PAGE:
Posted by Papyrus at 5:33 PM
Wednesday, May 09, 2007
Co-Op America's Wood-Wise Program Director has won a prestigious award, and one that is well deserved. Folio magazine has named him "one of the top magazine 'Industry Influencers'". Frank has been trying to move the magazine industry to use more reyccled paper and get on the green bandwagon, not a small task. Congratulations Frank!
Here's the news. And while you're there check out resources for getting your magazine onboard.
Posted by JForests at 5:05 AM
Tuesday, May 01, 2007
Our paper choices really do have an impact all the way back in the forest, and sometimes they can come into conflict with the survival of amazing, important wildlife.
A 3 minute video (below) released last week by ForestEthics entitled, "Cutting Down Caribou," provides a startling perspective on clearcutting's impact on habitat in the Rocky Mountain Foothills of Alberta, Canada. Thanks to striking, creative use of Google Earth technology, ForestEthics gives us a reason to be concerned and to act accordingly as responsible consumers.
Posted by Papyrus at 12:45 PM
Thursday, April 26, 2007
Its hard to even imagine a stack of 15 million sheets of office paper but artist Chris Jordan has created graphic images that can help.
A sampling of the current work, described as an American self-portrait, is available online, and dramatically illustrates the voracious consumption of American society.
In the artists' own words,
This new series looks at contemporary American culture through the austere lens of statistics. Each image portrays a specific quantity of something: fifteen million sheets of office paper (five minutes of paper use); 106,000 aluminum cans (thirty seconds of can consumption) and so on. My hope is that images representing these quantities might have a different effect than the raw numbers alone, such as we find daily in articles and books. Statistics can feel abstract and anesthetizing, making it difficult to connect with and make meaning of 3.6 million SUV sales in one year, for example, or 2.3 million Americans in prison, or 426,000 cell phones retired every day. This project visually examines these vast and bizarre measures of our society, in large intricately detailed prints assembled from thousands of smaller photographs.Its definitely worth a look, and will make you think twice about printing that next email.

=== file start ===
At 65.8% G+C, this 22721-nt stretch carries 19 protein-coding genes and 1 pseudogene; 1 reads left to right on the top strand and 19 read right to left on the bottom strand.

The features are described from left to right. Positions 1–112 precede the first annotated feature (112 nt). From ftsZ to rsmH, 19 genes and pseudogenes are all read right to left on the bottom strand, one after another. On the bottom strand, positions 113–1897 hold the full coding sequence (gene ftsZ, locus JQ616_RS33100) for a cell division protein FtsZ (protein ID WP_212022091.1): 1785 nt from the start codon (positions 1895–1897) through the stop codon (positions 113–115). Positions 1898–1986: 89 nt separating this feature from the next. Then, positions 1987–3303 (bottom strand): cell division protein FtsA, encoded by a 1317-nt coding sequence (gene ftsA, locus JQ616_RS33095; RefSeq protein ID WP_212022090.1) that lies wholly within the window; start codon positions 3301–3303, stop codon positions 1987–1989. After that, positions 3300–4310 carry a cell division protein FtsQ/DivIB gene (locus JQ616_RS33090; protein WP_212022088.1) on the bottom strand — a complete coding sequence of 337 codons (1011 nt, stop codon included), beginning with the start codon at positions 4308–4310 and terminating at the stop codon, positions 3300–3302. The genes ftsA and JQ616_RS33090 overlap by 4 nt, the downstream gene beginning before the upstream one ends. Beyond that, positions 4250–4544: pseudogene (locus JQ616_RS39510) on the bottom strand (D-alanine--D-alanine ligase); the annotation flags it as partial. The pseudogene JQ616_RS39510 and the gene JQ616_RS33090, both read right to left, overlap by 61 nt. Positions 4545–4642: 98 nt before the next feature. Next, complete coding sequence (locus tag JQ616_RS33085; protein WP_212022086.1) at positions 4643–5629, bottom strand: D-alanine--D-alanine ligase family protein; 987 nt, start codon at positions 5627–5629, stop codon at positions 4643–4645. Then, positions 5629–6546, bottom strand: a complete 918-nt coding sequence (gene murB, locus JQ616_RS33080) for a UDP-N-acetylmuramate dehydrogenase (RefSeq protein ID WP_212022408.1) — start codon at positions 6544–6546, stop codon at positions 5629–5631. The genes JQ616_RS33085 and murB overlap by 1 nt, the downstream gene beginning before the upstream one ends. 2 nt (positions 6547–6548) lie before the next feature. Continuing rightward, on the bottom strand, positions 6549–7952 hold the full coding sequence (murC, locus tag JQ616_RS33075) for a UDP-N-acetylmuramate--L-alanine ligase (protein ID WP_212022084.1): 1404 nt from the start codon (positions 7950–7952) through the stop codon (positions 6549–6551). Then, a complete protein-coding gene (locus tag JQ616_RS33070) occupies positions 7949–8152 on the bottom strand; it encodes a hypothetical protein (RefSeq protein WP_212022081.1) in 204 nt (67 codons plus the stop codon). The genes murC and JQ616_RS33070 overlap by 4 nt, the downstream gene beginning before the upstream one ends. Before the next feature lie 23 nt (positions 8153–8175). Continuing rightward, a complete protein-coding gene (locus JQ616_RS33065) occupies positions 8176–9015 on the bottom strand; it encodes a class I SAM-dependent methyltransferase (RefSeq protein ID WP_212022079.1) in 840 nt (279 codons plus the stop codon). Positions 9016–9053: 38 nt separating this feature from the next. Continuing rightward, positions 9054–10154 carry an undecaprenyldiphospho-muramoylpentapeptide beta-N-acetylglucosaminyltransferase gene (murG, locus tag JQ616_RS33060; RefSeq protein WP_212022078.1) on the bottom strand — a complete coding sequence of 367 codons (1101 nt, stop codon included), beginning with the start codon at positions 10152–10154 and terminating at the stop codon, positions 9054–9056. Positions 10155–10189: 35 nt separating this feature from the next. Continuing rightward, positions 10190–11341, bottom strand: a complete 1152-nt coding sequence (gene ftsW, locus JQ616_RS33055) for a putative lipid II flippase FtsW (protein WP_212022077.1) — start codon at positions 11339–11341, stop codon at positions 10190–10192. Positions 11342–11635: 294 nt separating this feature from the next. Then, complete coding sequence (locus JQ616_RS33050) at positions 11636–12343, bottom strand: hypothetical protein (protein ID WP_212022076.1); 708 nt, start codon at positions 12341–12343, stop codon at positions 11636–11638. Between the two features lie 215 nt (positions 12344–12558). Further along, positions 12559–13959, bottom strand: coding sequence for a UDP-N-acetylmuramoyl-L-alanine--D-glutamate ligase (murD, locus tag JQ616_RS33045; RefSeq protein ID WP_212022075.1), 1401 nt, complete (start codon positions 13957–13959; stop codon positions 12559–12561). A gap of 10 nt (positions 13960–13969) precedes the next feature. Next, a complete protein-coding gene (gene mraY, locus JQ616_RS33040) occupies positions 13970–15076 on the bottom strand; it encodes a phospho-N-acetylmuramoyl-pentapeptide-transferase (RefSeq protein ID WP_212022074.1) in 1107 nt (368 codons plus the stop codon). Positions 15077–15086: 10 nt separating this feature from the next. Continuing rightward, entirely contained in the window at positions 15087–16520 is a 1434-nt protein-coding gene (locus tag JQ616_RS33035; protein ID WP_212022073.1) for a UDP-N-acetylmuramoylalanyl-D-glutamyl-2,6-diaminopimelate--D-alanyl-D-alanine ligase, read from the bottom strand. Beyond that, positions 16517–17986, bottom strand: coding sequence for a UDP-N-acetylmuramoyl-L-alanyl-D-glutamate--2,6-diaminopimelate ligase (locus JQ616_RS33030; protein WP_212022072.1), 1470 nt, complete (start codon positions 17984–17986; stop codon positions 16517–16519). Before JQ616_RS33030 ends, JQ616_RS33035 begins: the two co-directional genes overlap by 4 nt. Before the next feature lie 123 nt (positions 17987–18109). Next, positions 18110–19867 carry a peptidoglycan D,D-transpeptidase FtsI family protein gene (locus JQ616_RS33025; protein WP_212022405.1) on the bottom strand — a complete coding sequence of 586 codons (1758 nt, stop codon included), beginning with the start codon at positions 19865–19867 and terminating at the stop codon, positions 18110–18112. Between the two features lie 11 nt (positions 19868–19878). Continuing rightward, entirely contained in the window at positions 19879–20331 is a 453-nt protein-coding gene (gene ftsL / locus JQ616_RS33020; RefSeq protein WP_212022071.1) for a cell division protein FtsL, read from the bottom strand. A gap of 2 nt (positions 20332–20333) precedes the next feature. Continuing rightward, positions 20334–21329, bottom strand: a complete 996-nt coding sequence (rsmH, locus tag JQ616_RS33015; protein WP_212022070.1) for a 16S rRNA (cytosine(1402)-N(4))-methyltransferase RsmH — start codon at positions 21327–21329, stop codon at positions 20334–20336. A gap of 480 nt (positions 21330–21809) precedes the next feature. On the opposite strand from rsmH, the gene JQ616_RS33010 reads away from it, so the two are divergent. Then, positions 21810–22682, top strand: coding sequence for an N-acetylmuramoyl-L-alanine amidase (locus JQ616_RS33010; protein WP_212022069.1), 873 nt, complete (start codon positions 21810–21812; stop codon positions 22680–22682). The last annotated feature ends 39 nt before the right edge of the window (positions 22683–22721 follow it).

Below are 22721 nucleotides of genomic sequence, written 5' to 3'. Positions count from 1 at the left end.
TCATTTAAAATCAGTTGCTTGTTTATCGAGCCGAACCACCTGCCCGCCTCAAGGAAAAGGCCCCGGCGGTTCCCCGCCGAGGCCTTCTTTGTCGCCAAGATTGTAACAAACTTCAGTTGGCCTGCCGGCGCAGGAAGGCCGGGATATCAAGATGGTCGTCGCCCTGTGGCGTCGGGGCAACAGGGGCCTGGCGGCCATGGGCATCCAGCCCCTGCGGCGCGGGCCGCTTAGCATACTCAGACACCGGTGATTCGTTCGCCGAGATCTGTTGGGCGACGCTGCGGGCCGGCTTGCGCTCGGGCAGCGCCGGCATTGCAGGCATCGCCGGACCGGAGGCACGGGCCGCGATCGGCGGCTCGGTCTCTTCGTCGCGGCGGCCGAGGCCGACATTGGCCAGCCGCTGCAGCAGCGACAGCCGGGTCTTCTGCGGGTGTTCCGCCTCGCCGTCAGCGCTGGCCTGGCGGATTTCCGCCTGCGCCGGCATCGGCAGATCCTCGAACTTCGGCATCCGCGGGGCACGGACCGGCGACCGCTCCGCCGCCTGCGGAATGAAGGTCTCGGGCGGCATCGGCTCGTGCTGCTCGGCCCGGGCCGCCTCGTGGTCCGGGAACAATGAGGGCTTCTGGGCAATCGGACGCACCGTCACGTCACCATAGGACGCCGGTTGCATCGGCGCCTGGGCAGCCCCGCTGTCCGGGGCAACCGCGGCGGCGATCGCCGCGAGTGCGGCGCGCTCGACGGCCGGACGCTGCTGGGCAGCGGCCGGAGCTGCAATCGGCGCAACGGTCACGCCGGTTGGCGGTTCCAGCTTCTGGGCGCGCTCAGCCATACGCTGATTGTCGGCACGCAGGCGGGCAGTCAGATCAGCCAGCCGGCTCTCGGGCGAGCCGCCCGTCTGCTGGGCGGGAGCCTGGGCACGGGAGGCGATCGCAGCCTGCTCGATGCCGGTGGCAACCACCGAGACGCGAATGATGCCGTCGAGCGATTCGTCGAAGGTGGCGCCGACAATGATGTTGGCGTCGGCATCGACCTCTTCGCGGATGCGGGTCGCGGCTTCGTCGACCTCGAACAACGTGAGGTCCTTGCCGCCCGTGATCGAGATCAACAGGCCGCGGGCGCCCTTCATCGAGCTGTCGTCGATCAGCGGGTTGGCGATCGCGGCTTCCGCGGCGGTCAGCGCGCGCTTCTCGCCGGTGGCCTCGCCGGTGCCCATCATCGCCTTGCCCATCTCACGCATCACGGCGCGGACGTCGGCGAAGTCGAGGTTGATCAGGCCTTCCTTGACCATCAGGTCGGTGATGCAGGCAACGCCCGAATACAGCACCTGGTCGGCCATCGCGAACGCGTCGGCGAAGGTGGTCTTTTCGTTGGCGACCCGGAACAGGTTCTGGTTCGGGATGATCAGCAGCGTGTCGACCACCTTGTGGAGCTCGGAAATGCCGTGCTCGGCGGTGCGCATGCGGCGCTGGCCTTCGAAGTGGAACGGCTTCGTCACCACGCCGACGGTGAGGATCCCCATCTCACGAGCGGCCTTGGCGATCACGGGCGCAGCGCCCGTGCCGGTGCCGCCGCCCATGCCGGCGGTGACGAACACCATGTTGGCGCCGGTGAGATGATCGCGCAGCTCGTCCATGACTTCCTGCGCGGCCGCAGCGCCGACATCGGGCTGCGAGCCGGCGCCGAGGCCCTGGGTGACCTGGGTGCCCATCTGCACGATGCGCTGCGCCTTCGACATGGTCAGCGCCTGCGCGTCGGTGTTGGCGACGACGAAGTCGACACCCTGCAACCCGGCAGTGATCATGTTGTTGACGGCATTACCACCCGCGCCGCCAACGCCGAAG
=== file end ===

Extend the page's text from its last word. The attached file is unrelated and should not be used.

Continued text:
Posted by Papyrus at 9:37 AM
Monday, April 23, 2007
We all know by now that green is the new black. Not only is it Hollywood-chic, it also seems to be becoming incredibly profitable for many companies to go green or at least appear to go green.
Of course Earth Day season is upon us and every company under the sun is scrambling for positive PR by doing everything from sponsoring local Earth Day events to running special sales or in the case of Office Depot (NYSE: ODP) launching a green portal and providing 10 tips on going green.
The tips varied from buying "greener" products to recycling to buying your very own renewable energy credits. You can check out the whole list here.
Tips are nice, but we all know action speaks louder than words, and so it was refreshing to read a story in Sunday's San Jose Mercury News that highlighted Green Earth Office Supply in San Jose, CA that not only talks the talk, but walks the walk selling all things green from clipboards made of reclaimed materials like Silicon Valley's old circuit boards to 100% recycled paper to compostable silverware. As I said before, action speaks louder than words, so I'll shut up and you can click here to read the story.
Happy Earth Day!
Posted by SouthernQ at 9:42 AM
Wednesday, April 18, 2007
Business take notice: A survey released this week by Cone, Inc. reveals that Americans report increased environmental consciousness and an expectation that companies will take action.